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CABI Book Chapter

Livestock handling and transport.

Book cover for Livestock handling and transport.

Description

This practical book integrates scientific research and industry literature on cattle, pigs, poultry, sheep, goats, deer, and horses, in both the developed and developing world, to provide a practical guide to humane handling and minimizing animal stress. Reviewing the latest research on transport systems, restraint methods and facilities for farms and slaughterhouses, this fully updated fourth edi...

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Chapter 9 (Page no: 143)

Cattle transport by road.

It is interesting to note that since the first edition of this book the most significant welfare concerns for cattle during transport have remained unchanged. These concerns include the transport of unfit (sick, emaciated, debilitated) cattle, overloading - particularly in lightweight and young animals, and excessive transport distances with long periods between food, water and rest. There is also concern about marketing through auctions, and more information is needed on transportation durations experienced by cattle (usually of poor condition or quality) that are sold and resold through the auction markets. Trips of over 30 h should be avoided if possible because death losses increase sharply. Ambient temperatures below -15°C or above 30°C are detrimental, and space allowances (using an allometric coefficient, the k value) lower than 0.015 and greater than 0.035 are associated with greater losses. Cattle that lose 10% of their body weight during transport have a greater likelihood of dying, becoming non-ambulatory or lame. A recent study of health records from many feedlots indicated that mortality was 1.3% and sickness 4.9%. Truck drivers with more years of experience had fewer compromised animals. Feeder cattle destined to feedlots were twice as likely to die during transport compared with fattened cattle. To provide incentives to reduce losses, there needs to be economic accountability throughout the supply chain for dead, non-ambulatory cattle, bruises and dark cutting meat.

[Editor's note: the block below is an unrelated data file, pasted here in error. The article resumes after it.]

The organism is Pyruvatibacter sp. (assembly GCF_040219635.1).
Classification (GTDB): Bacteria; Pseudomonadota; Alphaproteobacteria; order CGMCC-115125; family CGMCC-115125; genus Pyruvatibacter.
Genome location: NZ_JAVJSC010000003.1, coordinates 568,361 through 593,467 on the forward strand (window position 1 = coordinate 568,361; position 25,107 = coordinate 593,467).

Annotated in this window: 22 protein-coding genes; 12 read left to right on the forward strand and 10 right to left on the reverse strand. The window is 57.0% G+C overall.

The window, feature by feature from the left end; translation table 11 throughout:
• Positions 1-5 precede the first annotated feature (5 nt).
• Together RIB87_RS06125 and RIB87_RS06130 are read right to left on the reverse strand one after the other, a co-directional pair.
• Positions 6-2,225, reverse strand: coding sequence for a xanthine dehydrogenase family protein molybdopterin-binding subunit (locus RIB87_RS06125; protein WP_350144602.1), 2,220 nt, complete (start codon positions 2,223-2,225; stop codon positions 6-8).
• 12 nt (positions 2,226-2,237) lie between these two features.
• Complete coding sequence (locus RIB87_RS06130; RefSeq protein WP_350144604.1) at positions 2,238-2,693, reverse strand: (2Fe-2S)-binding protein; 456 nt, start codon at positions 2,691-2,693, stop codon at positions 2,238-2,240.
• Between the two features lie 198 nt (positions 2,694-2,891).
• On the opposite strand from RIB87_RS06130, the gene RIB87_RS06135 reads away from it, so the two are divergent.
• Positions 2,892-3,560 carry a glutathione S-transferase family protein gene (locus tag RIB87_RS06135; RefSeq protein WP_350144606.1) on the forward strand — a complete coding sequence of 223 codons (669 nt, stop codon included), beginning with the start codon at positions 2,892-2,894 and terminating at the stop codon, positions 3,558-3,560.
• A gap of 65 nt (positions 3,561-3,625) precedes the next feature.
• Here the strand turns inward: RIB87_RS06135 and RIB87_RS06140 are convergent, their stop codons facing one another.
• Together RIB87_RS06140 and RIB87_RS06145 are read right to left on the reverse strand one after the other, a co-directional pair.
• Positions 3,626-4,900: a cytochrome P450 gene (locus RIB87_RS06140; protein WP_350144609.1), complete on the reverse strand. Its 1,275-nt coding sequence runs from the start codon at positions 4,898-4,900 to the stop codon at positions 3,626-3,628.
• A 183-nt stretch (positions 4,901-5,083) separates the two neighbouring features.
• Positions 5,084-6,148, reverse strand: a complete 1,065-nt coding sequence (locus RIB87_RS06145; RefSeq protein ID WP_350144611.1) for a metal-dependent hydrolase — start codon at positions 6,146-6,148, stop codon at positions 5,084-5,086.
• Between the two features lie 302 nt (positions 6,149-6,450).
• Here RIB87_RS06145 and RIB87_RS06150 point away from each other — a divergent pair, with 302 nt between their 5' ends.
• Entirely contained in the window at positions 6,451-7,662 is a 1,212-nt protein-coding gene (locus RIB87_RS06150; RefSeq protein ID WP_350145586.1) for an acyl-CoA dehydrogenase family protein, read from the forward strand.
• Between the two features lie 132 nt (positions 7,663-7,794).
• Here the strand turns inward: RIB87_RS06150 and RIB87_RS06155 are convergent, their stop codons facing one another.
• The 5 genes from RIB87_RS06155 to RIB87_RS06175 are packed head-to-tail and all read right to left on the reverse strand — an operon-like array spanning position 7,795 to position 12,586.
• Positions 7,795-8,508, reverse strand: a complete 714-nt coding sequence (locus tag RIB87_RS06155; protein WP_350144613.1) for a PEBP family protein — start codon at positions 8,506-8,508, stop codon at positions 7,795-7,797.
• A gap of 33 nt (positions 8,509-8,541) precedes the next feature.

Other chapters from this book

Chapter: 1 (Page no: 1) A whole systems approach to assessing animal welfare during handling and restraint. Author(s): Grandin, T.
Chapter: 2 (Page no: 14) General principles of stress and well-being. Author(s): Siegel, P. B. Honaker, C. F.
Chapter: 3 (Page no: 23) Welfare of transported animals: factors influencing welfare and welfare assessment. Author(s): Broom, D. M.
Chapter: 4 (Page no: 39) Behavioural principles of handling cattle and other grazing animals under extensive conditions. Author(s): Grandin, T.
Chapter: 5 (Page no: 65) Low-stress restraint, handling and sorting of cattle. Author(s): Stookey, J. M. Watts, J. M.
Chapter: 6 (Page no: 77) Handling cattle raised in close association with people. Author(s): Ewbank, R. Parker, M.
Chapter: 7 (Page no: 94) Handling facilities and restraint of extensively raised range cattle. Author(s): Grandin, T.
Chapter: 8 (Page no: 116) Dairy cattle behaviour, facilities, handling, transport, automation and well-being. Author(s): Fulwider, W. K.
Chapter: 10 (Page no: 174) Handling and transport of cattle and pigs in South America. Author(s): Costa, M. J. R. P. da Huertas, S. M. Strappini, A. C. Gallo, C.
Chapter: 11 (Page no: 193) Behavioural principles of sheep handling. Author(s): Hutson, G. D. Grandin, T.
Chapter: 12 (Page no: 218) Design of sheep yards and shearing sheds. Author(s): Barber, A. Freeman, R. B.
Chapter: 13 (Page no: 228) Sheep transport. Author(s): Cockram, M. S.
Chapter: 14 (Page no: 245) Dogs for herding and guarding livestock. Author(s): Coppinger, L. Coppinger, R.
Chapter: 15 (Page no: 261) Behavioural principles of pig handling. Author(s): Hemsworth, P. H.
Chapter: 16 (Page no: 280) Transport of pigs. Author(s): Lambooij, E.
Chapter: 17 (Page no: 298) Transport of market pigs: improvements in welfare and economics. Author(s): McGlone, J. J. Johnson, A. K. Sapkota, A. Kephart, R. K.
Chapter: 18 (Page no: 315) Handling and transport of horses. Author(s): Houpt, K. A. Wickens, C. L.
Chapter: 19 (Page no: 342) Deer handling and transport. Author(s): Goddard, P.
Chapter: 20 (Page no: 378) Poultry handling and transport. Author(s): Weeks, C. A.
Chapter: 21 (Page no: 399) Stress physiology of animals during transport. Author(s): Knowles, T. G. Warriss, P. D. Vogel, K.
Chapter: 22 (Page no: 421) Improving welfare and reducing stress on animals at slaughter plants. Author(s): Grandin, T.
Chapter: 23 (Page no: 451) Principles of biosecurity during transport, handling and slaughter of animals. Author(s): Belk, K. E. Grandin, T.

Chapter details

  • Author Affiliation
  • Lethbridge Research Centre, Agriculture and Agri-Food Canada, Lethbridge, T1J 4B1, Alberta, Canada.
  • Year of Publication
  • 2014
  • ISBN
  • 9781780643212
  • Record Number
  • 20143217260